Every generation's progress comes at the cost of the existing status quo. When motor cars became the norm, horse-drawn buggies had to call it a day. When computers became commonplace, typewriters died a natural death. Someday when renewable energy becomes viable, fossil fuels will be a thing of the past. As we speak, there is a silent transition that is in progress, noted by few but affecting millions.
The slow demise of the web designer
The internet has, in the last 20 years, been shaped by the mouse clicks of web designers. From flashy banners to material design, we have come a long way in terms of how we see, perceive and interact with the internet. Need a new logo for your business? Head to a free logo designer app like InstaLogo. Launching a new e-commerce site? Build one yourself for free with a DIY website builder like Spaces. Want custom-designed stationary and merchandise for your business? A web to print tool like Design'N'Buy is your pick.
"By honing their talents and using them in more contemporary applications, web designers can elevate their importance and renew demand for their skills."
So, where does that leave web designers? Should they be looking for alternative jobs soon? Are web designers really going extinct, like typists and horse buggy drivers?
Yes and no.
Yes, web designers are soon going to be unnecessary for many of the tasks that they currently perform. If automated tools have developed which can perform the same tasks as web designers at a much lower cost and in significantly less time, it's a sign that those roles don't need specialist attention anymore.
On the other hand, the sensibilities that made web designers click are in more demand than ever today. By honing their talents and using them in more contemporary applications, web designers can elevate their importance and renew demand for their skills.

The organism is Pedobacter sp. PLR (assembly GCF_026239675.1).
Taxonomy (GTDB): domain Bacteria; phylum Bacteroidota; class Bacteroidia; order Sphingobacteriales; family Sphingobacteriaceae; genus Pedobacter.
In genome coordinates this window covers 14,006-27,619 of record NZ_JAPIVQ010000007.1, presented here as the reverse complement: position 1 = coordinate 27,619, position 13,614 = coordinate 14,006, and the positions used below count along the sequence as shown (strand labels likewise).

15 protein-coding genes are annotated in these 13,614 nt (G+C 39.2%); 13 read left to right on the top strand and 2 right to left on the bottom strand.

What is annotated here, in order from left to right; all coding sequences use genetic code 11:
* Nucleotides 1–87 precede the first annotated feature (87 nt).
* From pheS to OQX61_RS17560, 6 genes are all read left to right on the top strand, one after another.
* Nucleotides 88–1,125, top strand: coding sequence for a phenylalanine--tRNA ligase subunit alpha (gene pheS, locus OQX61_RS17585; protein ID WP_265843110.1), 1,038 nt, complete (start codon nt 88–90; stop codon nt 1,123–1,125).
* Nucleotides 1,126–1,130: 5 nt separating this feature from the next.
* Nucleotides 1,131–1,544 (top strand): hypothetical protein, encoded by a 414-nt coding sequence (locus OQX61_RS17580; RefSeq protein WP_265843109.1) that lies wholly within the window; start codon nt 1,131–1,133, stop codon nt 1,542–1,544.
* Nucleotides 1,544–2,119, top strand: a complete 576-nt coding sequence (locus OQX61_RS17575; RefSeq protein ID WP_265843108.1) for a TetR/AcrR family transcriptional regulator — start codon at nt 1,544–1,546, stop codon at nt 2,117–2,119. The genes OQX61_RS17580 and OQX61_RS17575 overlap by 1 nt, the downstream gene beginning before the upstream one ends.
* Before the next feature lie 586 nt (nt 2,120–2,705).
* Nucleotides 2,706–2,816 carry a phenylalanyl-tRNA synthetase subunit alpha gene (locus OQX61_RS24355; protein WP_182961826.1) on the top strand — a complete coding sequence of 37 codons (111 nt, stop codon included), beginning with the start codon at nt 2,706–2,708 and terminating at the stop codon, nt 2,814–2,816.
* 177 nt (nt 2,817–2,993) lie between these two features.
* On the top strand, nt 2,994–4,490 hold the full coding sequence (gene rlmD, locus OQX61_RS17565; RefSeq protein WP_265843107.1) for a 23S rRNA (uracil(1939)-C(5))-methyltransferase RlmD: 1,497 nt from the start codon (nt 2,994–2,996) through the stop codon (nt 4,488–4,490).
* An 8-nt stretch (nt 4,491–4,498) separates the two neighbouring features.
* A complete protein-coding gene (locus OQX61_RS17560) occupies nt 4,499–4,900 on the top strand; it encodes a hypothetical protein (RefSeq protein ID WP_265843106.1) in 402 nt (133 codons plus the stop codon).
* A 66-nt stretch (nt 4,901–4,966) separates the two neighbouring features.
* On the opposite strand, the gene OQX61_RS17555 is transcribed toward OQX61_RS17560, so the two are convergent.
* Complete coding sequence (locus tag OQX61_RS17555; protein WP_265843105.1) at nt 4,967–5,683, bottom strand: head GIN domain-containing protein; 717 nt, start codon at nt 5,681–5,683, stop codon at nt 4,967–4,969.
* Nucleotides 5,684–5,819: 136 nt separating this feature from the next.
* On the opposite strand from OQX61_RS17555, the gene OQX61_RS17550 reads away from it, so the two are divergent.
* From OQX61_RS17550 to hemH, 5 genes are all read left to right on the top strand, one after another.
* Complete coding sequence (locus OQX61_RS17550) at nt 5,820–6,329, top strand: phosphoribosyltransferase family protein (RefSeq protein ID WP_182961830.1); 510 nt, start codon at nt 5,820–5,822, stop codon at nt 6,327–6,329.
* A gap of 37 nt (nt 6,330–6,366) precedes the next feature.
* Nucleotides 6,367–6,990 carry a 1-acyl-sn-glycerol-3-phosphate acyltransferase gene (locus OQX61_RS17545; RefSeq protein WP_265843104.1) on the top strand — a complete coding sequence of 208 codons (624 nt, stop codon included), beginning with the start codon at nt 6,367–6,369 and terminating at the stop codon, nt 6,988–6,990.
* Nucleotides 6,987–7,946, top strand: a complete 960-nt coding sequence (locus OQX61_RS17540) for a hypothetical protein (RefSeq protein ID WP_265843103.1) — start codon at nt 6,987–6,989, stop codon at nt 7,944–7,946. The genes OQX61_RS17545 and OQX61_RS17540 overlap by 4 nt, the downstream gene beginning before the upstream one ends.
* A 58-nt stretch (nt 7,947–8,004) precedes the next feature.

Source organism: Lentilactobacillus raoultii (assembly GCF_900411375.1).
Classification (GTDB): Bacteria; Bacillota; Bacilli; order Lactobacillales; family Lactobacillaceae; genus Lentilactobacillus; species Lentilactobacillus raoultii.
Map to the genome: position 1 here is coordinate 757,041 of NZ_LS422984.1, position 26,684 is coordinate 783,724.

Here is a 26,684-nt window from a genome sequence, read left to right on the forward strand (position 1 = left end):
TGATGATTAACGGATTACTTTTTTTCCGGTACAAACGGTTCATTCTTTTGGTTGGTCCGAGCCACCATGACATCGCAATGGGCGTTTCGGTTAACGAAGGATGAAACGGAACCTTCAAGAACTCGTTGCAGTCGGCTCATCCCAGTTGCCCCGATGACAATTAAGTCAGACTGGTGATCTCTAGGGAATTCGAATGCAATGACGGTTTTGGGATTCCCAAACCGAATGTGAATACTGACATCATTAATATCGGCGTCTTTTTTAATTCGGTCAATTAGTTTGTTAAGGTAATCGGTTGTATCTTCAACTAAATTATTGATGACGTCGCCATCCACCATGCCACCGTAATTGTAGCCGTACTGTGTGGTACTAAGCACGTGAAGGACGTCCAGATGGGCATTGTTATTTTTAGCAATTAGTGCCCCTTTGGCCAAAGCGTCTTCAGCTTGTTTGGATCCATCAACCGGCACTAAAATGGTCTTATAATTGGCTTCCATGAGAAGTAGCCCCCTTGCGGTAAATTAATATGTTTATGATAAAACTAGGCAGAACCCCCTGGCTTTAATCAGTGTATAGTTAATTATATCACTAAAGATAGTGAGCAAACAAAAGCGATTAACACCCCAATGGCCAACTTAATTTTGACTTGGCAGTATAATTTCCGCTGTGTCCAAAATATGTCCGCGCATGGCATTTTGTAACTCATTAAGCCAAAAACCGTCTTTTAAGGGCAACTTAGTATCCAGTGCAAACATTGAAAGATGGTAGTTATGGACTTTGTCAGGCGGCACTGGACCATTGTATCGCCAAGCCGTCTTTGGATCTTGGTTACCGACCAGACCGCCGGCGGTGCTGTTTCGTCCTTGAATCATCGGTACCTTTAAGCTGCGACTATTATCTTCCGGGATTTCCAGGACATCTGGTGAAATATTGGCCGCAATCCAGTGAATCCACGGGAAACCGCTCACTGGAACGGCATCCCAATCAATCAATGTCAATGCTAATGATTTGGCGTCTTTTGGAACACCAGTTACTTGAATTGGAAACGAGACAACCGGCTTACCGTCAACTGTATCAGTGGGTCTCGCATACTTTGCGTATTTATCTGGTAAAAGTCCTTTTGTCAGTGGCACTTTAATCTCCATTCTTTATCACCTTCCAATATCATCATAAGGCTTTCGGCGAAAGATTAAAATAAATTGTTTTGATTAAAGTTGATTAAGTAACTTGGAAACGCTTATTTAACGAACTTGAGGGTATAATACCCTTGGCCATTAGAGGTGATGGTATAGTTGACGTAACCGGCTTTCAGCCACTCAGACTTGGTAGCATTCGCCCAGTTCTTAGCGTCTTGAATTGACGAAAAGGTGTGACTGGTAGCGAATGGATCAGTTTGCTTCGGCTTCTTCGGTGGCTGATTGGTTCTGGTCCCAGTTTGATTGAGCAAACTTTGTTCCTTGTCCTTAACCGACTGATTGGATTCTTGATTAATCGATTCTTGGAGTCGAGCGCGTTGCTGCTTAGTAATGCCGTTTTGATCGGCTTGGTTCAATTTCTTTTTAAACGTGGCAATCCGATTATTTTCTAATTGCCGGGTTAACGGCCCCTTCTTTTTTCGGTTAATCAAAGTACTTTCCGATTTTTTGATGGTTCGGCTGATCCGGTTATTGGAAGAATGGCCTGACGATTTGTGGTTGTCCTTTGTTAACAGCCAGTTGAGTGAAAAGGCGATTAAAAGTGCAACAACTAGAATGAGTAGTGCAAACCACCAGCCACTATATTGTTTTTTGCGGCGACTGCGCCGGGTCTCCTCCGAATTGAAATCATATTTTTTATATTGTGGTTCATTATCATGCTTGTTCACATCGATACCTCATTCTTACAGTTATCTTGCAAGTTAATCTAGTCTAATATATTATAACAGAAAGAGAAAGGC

Apply psychology to design
The way your users think determines the way they will behave on a website or app. Understanding the psychology of your target audience is an essential foundation using which you can build designs that appeal to them and help businesses convert them into paying customers.
People in most parts of the world barring those in Arabic influenced cultures, tend to read from left to right. An F-Shaped or Z-Shaped web layout helps users find key conversion elements quicker and reduces friction on the site. Instead of blindly following aesthetics or convention, use these proven patterns of eye-movements to place the most important page elements in the most visible locations.
Similarly, colour plays a huge role in how users perceive and interact with a website. An organic products website will typically exude green and earthy tones to resonate with its planet-friendly values. Restaurant websites often favour red, as this colour is said to stimulate your appetite.
Ever wonder why most hyperlinks you see are blue in colour? It's because we have become conditioned to expect hyperlinks to be blue. Google conducted an experiment to check what happens when the colour of hyperlinks is varied across the blue to green spectrum. They found that users tended to click significantly more often on the bluer links than the greener ones. They simply did not perceive the green links to be "real links" at all!